As this Calathea remains relatively compact in size, it often does not require pruning, except for cosmetic reasons and to maintain shape. Discolored, dead, or disease foliage may be removed periodically. Leaves may also be cleaned with a damp cloth to remove dust every few weeks. 

Calathea Vittata Propagation

Propagation of your Calathea Vittata is easy through root division. Sadly, this plant cannot be propagated through leaf cuttings. To propagate this plant, simply take your Calathea out of its container, remove excess dirt from the root ball, and divide the root ball into sections. If the section’s roots are heavily entangled, use a sharp blade to separate the sections from each other. Plant each plant segment into its own container, fill with fresh soil, lightly tamp, and water thoroughly. Place your newly potted plants into indirect medium light. Always propagate in the summer and spring seasons.

How to Care for Calathea Vittata

Calathea Vittata Toxicity

Like other Calathea varieties, the Calathea Vittata is non-toxic and safe for use around children and pets.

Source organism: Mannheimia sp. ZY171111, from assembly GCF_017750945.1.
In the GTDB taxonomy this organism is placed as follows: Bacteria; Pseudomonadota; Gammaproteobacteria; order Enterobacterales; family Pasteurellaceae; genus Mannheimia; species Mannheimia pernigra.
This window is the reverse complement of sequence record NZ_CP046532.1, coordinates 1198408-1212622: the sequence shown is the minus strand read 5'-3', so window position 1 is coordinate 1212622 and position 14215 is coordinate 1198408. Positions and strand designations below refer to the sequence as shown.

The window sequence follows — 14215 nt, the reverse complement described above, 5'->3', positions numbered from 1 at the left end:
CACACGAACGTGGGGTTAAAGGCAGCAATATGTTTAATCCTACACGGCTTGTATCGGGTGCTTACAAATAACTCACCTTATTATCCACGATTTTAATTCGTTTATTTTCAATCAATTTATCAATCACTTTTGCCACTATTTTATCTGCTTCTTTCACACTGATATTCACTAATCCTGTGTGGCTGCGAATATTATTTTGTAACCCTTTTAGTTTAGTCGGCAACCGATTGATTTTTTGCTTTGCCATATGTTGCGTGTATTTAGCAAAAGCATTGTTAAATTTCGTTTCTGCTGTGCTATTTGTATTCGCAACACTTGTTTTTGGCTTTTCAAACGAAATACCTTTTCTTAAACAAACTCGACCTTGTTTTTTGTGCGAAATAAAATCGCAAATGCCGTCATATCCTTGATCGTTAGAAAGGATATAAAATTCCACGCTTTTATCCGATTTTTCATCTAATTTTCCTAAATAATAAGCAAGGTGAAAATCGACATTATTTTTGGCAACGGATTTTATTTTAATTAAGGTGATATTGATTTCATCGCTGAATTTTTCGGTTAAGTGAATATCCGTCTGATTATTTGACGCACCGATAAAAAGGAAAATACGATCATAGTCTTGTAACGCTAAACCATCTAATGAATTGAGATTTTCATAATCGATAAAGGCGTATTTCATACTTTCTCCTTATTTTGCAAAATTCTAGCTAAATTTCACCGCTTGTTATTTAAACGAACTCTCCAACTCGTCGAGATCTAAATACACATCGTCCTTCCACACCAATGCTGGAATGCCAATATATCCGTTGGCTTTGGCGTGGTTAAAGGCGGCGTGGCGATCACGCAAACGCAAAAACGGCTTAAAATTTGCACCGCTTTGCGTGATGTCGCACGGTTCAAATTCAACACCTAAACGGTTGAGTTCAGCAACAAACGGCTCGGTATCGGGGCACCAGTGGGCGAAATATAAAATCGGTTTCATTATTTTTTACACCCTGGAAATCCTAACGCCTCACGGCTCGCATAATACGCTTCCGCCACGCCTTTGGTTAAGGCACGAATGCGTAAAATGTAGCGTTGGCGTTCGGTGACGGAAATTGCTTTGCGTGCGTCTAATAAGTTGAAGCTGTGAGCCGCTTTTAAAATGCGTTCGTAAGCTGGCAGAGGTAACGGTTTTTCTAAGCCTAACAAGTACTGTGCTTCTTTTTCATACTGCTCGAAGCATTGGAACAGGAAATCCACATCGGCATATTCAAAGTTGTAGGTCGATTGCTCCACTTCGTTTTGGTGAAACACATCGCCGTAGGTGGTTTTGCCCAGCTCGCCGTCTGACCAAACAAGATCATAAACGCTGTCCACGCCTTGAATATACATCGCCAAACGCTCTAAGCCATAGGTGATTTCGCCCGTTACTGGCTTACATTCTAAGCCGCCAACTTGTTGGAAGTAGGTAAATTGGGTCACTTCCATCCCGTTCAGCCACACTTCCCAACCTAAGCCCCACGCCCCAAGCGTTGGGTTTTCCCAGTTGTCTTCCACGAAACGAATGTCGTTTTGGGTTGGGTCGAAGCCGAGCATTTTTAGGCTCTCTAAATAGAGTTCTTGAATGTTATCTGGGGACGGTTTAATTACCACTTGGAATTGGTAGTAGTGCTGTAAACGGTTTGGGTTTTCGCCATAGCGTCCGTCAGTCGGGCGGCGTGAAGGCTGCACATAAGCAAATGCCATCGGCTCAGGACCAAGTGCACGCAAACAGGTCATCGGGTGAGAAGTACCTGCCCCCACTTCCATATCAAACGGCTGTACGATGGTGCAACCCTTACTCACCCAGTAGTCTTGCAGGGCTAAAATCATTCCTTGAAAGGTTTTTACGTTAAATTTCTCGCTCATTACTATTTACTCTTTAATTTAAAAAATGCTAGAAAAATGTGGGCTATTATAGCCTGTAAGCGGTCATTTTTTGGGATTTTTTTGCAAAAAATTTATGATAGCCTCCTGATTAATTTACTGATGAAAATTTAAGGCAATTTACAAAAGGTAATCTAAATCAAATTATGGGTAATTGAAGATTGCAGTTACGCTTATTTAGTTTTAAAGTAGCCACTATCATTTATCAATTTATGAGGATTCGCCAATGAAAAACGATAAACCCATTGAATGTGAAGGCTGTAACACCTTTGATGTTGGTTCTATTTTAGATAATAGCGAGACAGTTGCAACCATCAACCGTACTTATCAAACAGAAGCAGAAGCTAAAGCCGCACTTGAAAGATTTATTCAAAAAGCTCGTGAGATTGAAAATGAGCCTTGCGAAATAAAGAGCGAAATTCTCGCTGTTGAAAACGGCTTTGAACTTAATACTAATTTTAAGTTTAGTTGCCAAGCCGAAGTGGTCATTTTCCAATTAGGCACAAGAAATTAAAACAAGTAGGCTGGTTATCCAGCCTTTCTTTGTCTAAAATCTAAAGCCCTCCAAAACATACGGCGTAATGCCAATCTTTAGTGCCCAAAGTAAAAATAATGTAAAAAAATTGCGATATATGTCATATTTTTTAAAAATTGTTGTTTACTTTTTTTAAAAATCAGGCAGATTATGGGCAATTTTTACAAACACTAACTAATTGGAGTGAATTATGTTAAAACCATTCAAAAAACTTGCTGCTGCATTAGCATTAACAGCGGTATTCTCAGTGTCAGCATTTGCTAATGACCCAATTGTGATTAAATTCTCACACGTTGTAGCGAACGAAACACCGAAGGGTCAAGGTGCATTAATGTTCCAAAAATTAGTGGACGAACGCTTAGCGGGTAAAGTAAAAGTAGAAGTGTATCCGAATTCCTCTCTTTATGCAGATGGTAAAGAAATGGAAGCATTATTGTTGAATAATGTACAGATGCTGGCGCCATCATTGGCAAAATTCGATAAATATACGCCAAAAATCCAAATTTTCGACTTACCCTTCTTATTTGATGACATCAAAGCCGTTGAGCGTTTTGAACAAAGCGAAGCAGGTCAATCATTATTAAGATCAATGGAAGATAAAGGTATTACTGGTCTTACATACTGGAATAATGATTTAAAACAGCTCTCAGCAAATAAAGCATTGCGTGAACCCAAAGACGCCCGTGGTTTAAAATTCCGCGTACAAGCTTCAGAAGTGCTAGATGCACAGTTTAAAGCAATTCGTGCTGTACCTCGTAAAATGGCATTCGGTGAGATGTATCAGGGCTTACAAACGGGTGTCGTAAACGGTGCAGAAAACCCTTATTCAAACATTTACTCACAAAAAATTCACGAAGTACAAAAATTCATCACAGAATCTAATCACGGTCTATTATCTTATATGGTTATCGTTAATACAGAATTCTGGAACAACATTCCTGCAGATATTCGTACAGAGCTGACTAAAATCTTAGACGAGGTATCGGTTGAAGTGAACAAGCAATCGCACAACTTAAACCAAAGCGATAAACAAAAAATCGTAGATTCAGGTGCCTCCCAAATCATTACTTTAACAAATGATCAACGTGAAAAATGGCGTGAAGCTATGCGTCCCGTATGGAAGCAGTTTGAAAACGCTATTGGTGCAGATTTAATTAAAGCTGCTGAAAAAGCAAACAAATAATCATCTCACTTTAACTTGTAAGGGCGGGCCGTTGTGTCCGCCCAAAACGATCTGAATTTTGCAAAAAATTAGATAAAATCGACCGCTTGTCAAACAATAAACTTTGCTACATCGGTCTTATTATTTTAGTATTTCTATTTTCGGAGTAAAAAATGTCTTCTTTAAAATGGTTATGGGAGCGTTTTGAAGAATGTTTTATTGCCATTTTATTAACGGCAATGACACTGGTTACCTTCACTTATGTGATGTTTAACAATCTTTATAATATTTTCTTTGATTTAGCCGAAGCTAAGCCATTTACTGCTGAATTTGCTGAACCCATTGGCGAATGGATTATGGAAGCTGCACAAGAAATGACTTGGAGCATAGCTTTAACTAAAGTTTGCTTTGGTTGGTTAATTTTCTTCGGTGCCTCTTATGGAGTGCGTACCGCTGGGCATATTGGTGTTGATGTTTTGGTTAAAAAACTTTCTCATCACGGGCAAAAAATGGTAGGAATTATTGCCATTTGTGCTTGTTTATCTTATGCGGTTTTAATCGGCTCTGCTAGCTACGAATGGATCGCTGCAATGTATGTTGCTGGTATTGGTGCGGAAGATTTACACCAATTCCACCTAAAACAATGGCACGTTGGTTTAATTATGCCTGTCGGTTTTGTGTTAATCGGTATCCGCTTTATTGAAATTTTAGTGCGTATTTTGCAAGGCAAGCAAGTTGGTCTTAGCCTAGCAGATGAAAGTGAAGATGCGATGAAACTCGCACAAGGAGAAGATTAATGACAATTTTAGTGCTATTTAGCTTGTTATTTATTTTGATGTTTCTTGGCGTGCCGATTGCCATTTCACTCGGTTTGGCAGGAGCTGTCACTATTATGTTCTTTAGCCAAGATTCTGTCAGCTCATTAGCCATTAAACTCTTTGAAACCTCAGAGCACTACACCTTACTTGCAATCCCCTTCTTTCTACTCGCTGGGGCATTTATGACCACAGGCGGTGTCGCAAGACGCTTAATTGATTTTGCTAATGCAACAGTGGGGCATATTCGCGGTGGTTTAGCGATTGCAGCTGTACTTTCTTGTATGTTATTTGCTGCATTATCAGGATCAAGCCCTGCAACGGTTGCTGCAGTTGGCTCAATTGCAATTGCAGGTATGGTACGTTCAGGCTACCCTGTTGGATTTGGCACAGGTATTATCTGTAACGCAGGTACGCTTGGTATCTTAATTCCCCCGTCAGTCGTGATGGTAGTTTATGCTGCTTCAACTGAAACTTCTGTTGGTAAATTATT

Toxicity to Humans

Calathea Vittata is not considered toxic to humans and is safe to be kept around children. However, this plant should not be consumed. 

Toxicity to Cats & Dogs

Calathea Vittata is not considered to be toxic to pets and is safe for them to be around. However, this plant should not be consumed as it may cause digestive upset. 

Calathea Vittata Problems

Calathea Vittata Leaves Turning Yellow

One of the most common causes of foliage having yellow leaves is from temperature fluctuations. This Calathea is very sensitive to cooler temperatures. 

Calathea Vittata Leaves Turning Brown

One of the most common causes of leaves turning brown in this Calathea variety is due to chemicals in tap water or overfertilizing. This plant is very sensitive to chemicals in tap water and ideally should be watered with rainwater or distilled water. 

Calathea Vittata Diseases

Calathea Vittata may become susceptible to plant disease, likely due to overwatering. Common issues of this plant are leaf spot and other moisture-related fungal infections that may cause the death of the plant. 

Calathea Vittata Pests

Calathea Vittata is not prone to pests. However, it may become susceptible to bugs such as mealybugs, spider mites, fungus gnats, or aphids. However, these pests may be treated with a pesticide such as neem oil or insecticidal soap.